By the Way

To play or not to play ... probably depends on ticket sales


Bryan Adams played the Mississippi Coast Coliseum in 1987.
Bryan Adams played the Mississippi Coast Coliseum in 1987.

We all saw Monday’s headline: Bryan Adams cancels show in Mississippi.

But Adams didn’t just cancel a show in Mississippi, he cancelled a show in Biloxi and that’s a something entirely different.

Adams made an announcement on his website claiming he was cancelling his Thursday show at the Mississippi Coast Coliseum due to the recent passing of HB 1523, the “Religious Freedom Act.”

In full disclosure, the show was not selling very well. A Coliseum official was quoted in the Sun Herald as telling one of my colleagues that he didn’t know how many tickets had been sold to the show. That’s like me saying I don’t know how much money is in my wallet right now. I always know how much money I have and my current cash flow, much like Adams’ Biloxi ticket sales, is not a lot.

It was reported in March that about 1,000 tickets had been sold and about 3,000 tickets needed to be sold to break even.

It’s interesting that he would cancel a show in Biloxi because of HB 1523, yet he’s played concerts in India where it is illegal to be gay.

In 2015, the Hindu Times quoted Adams as saying, “I really want to come back to India. I have actually wanted to visit the country since (sic) a long time. If we can get a promoter there to bring us back, it would be great.”

So yeah, HB 1523. It didn't keep Culture Club and Boy George from scheduling a July show at the IP.

Regardless that tickets weren’t selling well, the fact that an entertainer would cancel a show in Biloxi in public opposition to the bill is unfortunate and it could set an unwanted precedent.

I reached out to Belinda Carlisle yesterday to see if she is planning on cancelling her show next weekend at the IP. With a son who is both gay and a gay rights activists and a large LGBT following, as is the case with most performers, I’m curious to see how she feels about this. I’m waiting to hear back from her. I also thought about Chuck Panozzo, the original bassist in Styx who still plays some shows with the band. Chuck is also openly gay and living with HIV. Styx are a mainstay on the Coast and play at one of the casinos about twice a year. My pal Lawrence Gowan, who has been the lead vocalist in the band for about 20 years now, has told me many times how much the band loves playing Biloxi. I wonder how welcome they will feel when they play the Beau in May with the stench of HB 1523 lingering in the air?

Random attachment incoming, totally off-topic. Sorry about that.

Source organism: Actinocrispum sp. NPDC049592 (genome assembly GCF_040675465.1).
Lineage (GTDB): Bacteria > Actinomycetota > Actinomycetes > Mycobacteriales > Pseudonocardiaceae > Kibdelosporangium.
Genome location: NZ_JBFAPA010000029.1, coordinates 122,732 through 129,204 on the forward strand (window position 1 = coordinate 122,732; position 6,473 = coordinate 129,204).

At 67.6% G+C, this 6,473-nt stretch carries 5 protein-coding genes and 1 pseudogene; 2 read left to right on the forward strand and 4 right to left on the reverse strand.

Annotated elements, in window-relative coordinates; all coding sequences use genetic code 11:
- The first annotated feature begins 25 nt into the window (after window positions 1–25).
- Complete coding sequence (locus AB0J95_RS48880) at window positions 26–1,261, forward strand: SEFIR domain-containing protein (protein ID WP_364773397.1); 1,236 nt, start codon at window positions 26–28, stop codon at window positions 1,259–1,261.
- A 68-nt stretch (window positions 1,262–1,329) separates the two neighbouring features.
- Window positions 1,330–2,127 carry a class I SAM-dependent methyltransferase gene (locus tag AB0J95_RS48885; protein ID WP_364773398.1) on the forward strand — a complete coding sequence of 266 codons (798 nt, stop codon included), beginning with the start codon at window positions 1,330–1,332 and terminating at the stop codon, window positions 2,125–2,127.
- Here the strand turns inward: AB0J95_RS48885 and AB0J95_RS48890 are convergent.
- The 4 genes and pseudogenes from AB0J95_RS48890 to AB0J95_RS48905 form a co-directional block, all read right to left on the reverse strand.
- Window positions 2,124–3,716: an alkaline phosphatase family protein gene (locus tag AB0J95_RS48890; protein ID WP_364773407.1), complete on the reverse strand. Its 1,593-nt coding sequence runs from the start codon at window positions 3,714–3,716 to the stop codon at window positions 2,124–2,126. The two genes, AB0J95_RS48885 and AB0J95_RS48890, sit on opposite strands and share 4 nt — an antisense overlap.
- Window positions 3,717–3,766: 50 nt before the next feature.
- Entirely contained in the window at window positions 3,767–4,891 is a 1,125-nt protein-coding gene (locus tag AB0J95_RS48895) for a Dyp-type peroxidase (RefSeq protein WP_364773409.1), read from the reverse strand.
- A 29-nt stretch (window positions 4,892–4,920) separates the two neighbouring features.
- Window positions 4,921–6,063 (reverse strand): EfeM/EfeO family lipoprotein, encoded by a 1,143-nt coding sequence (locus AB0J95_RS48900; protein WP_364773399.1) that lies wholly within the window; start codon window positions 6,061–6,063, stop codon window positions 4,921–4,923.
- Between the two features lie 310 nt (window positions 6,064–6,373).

You know who else cares? The people who book the shows at the Beau, the Hard Rock, the Golden Nugget, the IP and the Island View, that’s who. I’ll bet you dollars to donuts that the upper management at all of these places are trying to put some pressure on Gov. Phil Bryant and the state Republicans to repeal the bill.

Casino shows are a huge deal on the Coast and are big time money makers. They appeal to tourists, gamblers, locals and music fans from Pensacola and Baton Rouge to North Mississippi and even Memphis.

I’ve never really been a fan of this type of unilateral punishment. It’s a bit like the teacher punishing the whole class when a culprit will not come forth and claim his or her wrongdoings.

But Bryant and associates do not care about Bryan Adams and Styx and the entertainment industry on the Coast. I go to a lot of shows and I have yet to see Bryant rocking out to Toto while wearing a bandanna and a Steve Miller Band T-shirt.

But I have seen him at a lot of Ole Miss football games. And he loves Cruisin' The Coast.

Maybe Ole Miss should look at giving Bryant the cheap seats at the football games and making him walk a long distance to get to his seats? Perhaps the school morally objects to people that don't wear ties with sports coats?

As for what happens to the casino music scene, I guess it all comes down to the classic “WWJD.”

For real -- what would Journey do?

Jeff Clark is a staff writer for the Sun Herald.

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